The final book in the series, Gall and Wormwood, sees Rowan and her friends returning north across the sea first to what remains of Kastelir, and then eventually back to her birth country of Felheim, where the heart of the conflict truly lies. It takes not just a better grasp of her own powers for Rowan and her allies to unravel the war that has been going on much longer than any of them realized, but also a rediscovery of their world’s more distant past.
The author of the Dragonoak trilogy created a truly unique world, that has breadth and depth enough that it is easy to feel the weight of its history even as the characters do. Farren’s take on what at first seems like a straightforward fantasy element like necromancy, turns into something unlike any other version of necromancy that I’ve seen. There are dragons and phoenixes, though even they are not quite what one might at first assume. This may be the first time that I have read a story in which the main character is dyslexic (though she does not use that particular term for it), and must work around her inability to read, though it is largely something that she just accepts about herself.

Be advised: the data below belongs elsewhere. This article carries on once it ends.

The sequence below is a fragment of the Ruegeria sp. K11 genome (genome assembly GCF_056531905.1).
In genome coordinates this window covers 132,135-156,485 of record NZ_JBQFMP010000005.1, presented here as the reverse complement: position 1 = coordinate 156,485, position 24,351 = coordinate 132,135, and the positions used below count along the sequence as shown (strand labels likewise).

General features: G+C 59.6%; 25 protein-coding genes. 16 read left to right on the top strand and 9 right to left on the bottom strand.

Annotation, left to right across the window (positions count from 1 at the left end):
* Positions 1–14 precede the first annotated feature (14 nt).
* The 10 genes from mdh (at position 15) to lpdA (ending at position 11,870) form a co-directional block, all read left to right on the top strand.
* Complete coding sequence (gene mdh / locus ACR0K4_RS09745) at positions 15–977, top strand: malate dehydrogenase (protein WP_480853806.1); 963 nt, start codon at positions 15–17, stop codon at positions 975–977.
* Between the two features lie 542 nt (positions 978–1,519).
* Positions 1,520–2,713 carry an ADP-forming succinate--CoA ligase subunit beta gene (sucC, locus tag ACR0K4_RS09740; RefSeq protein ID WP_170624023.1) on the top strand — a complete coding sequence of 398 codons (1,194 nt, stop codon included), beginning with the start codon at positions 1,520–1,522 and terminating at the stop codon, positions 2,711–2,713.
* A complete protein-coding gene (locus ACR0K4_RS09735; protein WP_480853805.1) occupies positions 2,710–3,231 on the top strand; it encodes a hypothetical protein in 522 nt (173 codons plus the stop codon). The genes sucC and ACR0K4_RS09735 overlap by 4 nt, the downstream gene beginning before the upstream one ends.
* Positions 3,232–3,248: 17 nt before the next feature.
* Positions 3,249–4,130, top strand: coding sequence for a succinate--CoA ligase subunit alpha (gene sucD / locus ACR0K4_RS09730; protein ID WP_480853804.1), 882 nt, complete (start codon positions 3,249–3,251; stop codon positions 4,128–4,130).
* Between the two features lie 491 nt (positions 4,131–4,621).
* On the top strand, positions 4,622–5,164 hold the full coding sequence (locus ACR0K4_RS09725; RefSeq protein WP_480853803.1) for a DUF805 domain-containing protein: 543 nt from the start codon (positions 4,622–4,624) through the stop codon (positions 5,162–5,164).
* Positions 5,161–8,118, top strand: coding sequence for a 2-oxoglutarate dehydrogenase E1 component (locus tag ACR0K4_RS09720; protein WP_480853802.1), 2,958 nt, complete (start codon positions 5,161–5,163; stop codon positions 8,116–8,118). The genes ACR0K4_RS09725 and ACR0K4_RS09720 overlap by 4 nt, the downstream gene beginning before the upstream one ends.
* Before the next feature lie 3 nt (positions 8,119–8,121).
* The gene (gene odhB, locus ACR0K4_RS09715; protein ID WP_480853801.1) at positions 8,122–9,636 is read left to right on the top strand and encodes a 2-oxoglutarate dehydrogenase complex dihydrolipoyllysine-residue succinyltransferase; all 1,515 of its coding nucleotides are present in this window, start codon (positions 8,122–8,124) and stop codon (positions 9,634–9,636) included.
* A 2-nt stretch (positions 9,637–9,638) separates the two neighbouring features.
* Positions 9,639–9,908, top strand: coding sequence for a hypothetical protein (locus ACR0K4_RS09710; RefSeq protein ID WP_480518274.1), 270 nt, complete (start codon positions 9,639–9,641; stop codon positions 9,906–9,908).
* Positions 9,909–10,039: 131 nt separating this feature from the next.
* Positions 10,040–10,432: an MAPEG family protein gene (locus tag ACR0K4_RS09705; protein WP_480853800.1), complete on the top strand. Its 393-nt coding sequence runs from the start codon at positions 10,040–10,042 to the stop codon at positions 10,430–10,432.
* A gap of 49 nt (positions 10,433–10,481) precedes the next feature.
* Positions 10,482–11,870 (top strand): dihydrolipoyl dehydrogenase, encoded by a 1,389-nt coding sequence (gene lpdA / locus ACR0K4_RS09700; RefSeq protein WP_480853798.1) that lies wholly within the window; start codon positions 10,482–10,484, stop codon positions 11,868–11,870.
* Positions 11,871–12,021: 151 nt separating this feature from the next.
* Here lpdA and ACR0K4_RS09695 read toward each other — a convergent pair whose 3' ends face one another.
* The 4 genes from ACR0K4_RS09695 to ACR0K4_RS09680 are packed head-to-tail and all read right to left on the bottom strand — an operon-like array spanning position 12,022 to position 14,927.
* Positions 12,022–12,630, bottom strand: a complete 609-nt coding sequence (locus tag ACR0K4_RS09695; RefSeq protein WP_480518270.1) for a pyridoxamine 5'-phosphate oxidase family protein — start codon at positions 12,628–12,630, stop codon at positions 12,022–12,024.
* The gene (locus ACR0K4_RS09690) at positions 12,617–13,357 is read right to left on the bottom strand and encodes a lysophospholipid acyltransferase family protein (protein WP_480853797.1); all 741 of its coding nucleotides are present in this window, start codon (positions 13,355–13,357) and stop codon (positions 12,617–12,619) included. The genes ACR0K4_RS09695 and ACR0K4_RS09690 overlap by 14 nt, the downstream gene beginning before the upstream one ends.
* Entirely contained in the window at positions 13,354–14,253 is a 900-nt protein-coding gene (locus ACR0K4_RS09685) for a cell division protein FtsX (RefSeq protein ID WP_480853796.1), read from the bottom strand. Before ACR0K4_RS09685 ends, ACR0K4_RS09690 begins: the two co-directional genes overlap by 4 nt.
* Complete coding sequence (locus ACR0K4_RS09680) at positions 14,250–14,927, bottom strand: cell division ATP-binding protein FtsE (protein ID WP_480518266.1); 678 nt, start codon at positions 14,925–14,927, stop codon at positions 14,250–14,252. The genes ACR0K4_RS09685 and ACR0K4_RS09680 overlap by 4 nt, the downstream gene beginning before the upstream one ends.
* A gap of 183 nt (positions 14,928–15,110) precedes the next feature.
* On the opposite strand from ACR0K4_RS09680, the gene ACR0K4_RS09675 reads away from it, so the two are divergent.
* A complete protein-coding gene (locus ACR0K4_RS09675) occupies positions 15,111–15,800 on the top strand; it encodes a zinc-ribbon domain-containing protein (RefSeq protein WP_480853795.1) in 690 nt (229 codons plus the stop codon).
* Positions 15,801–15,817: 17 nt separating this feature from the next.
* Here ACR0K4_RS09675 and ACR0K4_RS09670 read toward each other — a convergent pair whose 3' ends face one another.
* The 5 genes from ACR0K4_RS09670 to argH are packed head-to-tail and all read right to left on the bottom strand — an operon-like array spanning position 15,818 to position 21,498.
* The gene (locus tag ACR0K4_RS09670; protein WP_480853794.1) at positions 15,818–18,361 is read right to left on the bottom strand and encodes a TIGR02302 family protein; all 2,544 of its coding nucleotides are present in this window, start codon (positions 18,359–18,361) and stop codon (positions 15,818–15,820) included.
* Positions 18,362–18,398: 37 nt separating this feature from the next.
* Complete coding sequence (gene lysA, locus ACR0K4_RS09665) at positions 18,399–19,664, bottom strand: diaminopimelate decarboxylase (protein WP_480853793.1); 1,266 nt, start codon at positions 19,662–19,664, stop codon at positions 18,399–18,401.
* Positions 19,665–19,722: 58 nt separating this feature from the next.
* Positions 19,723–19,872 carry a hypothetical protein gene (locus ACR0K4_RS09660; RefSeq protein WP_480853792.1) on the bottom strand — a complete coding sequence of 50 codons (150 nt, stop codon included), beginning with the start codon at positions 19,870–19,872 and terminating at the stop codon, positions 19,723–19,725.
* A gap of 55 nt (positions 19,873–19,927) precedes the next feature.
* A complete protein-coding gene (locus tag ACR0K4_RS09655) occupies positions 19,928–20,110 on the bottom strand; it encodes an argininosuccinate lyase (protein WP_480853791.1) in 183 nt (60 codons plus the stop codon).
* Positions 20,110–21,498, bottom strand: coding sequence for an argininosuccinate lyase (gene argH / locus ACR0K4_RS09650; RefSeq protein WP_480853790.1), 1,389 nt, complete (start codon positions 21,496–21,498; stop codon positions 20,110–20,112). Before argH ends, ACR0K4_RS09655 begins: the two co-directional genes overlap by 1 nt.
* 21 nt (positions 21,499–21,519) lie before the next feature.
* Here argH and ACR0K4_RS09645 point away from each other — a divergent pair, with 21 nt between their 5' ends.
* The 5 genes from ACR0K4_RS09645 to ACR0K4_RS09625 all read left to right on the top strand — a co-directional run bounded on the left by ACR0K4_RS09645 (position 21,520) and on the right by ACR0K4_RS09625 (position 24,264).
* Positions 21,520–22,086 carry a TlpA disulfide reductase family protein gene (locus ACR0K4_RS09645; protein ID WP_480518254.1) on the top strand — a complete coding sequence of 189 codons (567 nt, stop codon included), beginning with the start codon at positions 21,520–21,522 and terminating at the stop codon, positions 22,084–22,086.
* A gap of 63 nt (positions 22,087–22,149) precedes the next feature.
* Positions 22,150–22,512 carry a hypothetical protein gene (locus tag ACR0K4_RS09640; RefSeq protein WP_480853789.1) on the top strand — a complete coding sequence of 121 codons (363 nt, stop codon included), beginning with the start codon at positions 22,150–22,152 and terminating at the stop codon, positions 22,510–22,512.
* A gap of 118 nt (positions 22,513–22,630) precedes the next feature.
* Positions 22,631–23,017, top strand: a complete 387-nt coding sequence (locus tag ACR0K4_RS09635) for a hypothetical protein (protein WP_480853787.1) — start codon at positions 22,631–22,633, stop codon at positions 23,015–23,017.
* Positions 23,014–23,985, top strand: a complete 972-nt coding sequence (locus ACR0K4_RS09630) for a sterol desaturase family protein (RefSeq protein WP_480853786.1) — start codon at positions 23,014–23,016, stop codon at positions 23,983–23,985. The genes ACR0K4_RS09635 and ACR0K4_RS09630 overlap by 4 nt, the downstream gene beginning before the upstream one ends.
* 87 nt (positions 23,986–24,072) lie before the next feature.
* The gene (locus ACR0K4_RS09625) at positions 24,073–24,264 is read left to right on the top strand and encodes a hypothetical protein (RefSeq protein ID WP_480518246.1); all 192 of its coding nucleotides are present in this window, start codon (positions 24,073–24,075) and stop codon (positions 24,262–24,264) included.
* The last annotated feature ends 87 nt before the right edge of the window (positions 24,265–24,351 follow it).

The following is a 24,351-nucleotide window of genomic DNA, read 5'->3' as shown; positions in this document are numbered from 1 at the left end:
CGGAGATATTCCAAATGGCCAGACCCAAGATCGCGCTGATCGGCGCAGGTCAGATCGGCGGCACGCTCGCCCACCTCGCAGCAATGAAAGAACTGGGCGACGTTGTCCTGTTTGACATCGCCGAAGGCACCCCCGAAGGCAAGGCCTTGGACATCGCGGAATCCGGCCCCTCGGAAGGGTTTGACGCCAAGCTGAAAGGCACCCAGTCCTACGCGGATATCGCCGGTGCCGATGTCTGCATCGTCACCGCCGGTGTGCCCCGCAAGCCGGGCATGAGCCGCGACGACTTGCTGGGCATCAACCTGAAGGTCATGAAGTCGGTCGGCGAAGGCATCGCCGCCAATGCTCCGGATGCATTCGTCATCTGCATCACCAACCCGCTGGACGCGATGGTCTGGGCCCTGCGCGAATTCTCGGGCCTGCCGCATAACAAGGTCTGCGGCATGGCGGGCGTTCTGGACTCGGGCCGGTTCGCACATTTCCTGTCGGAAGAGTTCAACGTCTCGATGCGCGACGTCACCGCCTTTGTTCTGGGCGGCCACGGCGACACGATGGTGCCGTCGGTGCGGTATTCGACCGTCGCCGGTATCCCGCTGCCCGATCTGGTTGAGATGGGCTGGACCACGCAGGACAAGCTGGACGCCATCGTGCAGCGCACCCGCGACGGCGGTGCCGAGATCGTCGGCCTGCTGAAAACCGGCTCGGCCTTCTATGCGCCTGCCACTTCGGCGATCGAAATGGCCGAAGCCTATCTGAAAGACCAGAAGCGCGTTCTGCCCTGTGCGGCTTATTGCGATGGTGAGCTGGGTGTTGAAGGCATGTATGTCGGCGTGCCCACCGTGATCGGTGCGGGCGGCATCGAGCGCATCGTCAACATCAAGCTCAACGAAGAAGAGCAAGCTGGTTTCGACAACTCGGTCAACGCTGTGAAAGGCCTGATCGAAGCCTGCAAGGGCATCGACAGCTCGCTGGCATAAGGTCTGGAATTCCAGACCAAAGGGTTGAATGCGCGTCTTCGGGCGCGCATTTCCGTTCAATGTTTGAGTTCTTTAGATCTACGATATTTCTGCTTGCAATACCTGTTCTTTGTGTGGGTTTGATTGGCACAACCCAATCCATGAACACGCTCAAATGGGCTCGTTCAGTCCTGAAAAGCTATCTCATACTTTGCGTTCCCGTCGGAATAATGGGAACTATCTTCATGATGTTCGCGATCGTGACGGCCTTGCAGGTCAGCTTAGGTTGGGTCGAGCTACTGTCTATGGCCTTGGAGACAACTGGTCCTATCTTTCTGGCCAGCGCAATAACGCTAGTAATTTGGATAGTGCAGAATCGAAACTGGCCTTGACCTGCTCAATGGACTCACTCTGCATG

I enjoyed the whole trilogy, and would recommend these books to anyone who likes fantasy stories with original worldbuilding, queer characters, or a good story about the heroes fighting for (and winning) the right to live their lives in peace.
I am, by both choice and inclination, primarily a writer of prose. However, from time to time my brain decides to throw a poem at me, which of course I must then actually work on until it is (eventually) finished, or it stays in the back of my mind bugging me.
Poetry does not come nearly as easily to me as prose does (probable in no small part because I practice poetry so much less), but I always make the effort anyway, if it really wants to be written. The current one has come up a couple times before, but was being more insistent tonight, so I have a very rough, awful draft down just to get some of it out of my head. This one is going to fight me for every line, though, since it wants to change rhyming scheme and rhythm in practically every verse.
You’d think, if it wants to be written so badly, that it would cooperate.
If I ever actually manage to finish it, I’ll probably post it. -_-
Apparently it is National Pet Day, and I realized that I haven’t ever introduced my pet! This is Daiki: